Considering the criticism on all sides, it’s not a bold prediction to suggest the White House’s Consumer Privacy Bill of Rights is unlikely to go far in the current Congress. Yet while actual legislation may not be the cards, the ideas raised by the proposed bill will impact the privacy debate. One of the bill’s biggest ideas is the creation of a new governance institution, the Privacy Review Board.
The bill envisions that Privacy Review Boards will provide a safety valve for innovative uses of information that strain existing privacy protections but could provide big benefits. In particular, when notice and choice are impractical and data analysis would be “not reasonable in light of context,” Privacy Review Boards could still permit data uses when “the likely benefits of the analysis outweigh the likely privacy risks.” This approach provides a middle-ground between calls for permissionless innovation, on one hand, and blanket prohibitions on innovative uses of information on the other.
Instead, Privacy Review Boards embrace the idea that ongoing review processes, whether external or internal, are important and are a better way to address amorphous benefits and privacy risks. Whatever they ultimately look like, these boards can begin the challenging task of specifically confronting the ethical qualms being raised by the benefits of “big data” and the Internet of Things.
This isn’t a novel idea. After all, the creation of formal review panels was one of the primary responses to ethical concerns with biomedical research. Institutional review boards, or IRBs, have now existed as a fundamental part of the human research approval process for decades. IRBs are not without their flaws. They can become overburdened and bureaucratic, and the larger ethical questions can be replaced by a rigid process of checking-off boxes and filling out paperwork. Yet IRBs have become an important mechanism by which society has come to trust researchers.
At their foundation, IRBs reflect an effort to infuse research with several overarching ethical principles identified in the Belmont Report, which serves as a foundational document in ethical research. The report’s principles of respect for persons, beneficence, and justice embody the ideas that researchers (1) should respect individual autonomy, (2) maximize benefits to the research project while minimizing risks to research subjects, and (3) ensure that costs and benefits of research are distributed fairly and equitably.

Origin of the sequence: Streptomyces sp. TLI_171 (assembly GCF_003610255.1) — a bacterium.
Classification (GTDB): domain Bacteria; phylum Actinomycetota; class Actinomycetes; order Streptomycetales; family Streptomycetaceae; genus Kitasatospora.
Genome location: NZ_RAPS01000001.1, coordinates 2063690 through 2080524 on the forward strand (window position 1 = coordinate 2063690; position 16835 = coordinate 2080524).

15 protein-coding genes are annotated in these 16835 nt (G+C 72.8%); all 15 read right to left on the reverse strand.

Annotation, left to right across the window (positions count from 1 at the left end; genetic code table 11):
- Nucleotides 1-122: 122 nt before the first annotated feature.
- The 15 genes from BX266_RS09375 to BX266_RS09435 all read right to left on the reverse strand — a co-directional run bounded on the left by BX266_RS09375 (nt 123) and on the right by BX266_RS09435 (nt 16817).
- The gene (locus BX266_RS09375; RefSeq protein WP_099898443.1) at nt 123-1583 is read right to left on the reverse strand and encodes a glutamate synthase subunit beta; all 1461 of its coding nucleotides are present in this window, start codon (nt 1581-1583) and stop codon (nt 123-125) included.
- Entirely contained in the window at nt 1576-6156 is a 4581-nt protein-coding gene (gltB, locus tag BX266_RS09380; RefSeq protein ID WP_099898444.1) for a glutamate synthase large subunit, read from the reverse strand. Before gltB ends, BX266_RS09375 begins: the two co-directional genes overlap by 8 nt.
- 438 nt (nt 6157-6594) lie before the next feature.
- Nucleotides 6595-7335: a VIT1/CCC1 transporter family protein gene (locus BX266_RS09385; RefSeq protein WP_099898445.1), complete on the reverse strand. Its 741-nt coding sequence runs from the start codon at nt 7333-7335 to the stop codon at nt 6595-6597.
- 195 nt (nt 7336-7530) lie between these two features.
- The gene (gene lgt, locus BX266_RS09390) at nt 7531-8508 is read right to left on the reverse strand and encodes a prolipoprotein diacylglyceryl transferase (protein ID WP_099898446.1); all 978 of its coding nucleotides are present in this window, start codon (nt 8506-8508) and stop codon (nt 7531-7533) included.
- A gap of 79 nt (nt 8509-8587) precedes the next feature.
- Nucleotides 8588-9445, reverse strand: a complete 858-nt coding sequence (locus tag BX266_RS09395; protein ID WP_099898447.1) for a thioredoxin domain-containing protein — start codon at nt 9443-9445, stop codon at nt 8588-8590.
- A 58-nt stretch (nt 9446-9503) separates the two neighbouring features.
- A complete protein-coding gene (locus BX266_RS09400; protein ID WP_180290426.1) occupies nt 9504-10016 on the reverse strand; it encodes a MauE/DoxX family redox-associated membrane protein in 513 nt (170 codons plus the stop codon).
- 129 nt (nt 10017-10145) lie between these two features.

Formalizing a process of considering these principles, warts and all, went a long way toward alleviating fears that medical researchers lacked rules. Privacy Review Boards could do the same today for consumer data in the digital space. Consumers feel like they lack control over their own information, and they want reassurances that their personal data is only being used in ways that ultimately benefit them. Moreover, calls to develop these sorts of mechanisms in the consumer space are also not new. In response to privacy headaches, companies like Facebook and Google have already instituted review panels that are designed to reflect different viewpoints and encourage careful consideration.
Establishing the exact requirements for Privacy Review Boards will demand flexibility. The White House’s proposal offers a litany of different factors to consider. Specifically, Privacy Review Boards will need to have a degree of independence and also possess subject-matter expertise. They will need to take the sizes, experiences, and resources of a given company into account. Perhaps most challenging, Privacy Review Boards will to balance transparency and confidentiality. Controversially, the proposed bill places the Federal Trade Commission in the role of arbiter of the board’s validity. While it would be interested to imagine how the FTC could approach such a task, the larger project of having more ethical conversations about innovative data use is worth pursuing, and perhaps the principles put forward in the Belmont Report can provide a good foundation once more.
The principles in the Belmont Report already reflect ideas that exist in debates surrounding privacy. For example, the notion of respect for persons echoes privacy law’s emphasis on fair notice and informed choice. Beneficence stresses the need to maximize benefits and minimize harms, much like existing documentation on the FTC’s test for unfair business practices, and justice raises questions about the equity of data use and considerations about unfair or illegal disparate impacts. If the Consumer Privacy Bill of Rights accomplishes nothing else, it will have reaffirmed the importance of a considered review process. Privacy Review Boards might not have all the answers – but they are in a position to monitor data uses for problems, promote trust, and ultimately, better protect privacy.